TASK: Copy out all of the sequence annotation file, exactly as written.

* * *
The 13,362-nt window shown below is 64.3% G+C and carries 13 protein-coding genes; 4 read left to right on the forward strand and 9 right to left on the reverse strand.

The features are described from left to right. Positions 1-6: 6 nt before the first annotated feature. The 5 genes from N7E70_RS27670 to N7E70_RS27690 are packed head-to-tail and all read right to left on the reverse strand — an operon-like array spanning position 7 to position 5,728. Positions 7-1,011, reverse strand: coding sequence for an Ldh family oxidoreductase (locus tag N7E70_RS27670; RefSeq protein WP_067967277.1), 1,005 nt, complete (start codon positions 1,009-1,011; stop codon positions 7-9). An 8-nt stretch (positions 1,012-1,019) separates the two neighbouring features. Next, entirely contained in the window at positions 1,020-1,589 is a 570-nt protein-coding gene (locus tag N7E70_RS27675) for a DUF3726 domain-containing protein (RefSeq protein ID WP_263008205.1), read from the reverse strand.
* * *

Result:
The 13,362-nt window shown below is 64.3% G+C and carries 13 protein-coding genes; 4 read left to right on the forward strand and 9 right to left on the reverse strand.

The features are described from left to right. Positions 1-6: 6 nt before the first annotated feature. The 5 genes from N7E70_RS27670 to N7E70_RS27690 are packed head-to-tail and all read right to left on the reverse strand — an operon-like array spanning position 7 to position 5,728. Positions 7-1,011, reverse strand: coding sequence for an Ldh family oxidoreductase (locus tag N7E70_RS27670; RefSeq protein WP_067967277.1), 1,005 nt, complete (start codon positions 1,009-1,011; stop codon positions 7-9). An 8-nt stretch (positions 1,012-1,019) separates the two neighbouring features. Next, entirely contained in the window at positions 1,020-1,589 is a 570-nt protein-coding gene (locus tag N7E70_RS27675) for a DUF3726 domain-containing protein (RefSeq protein ID WP_263008205.1), read from the reverse strand.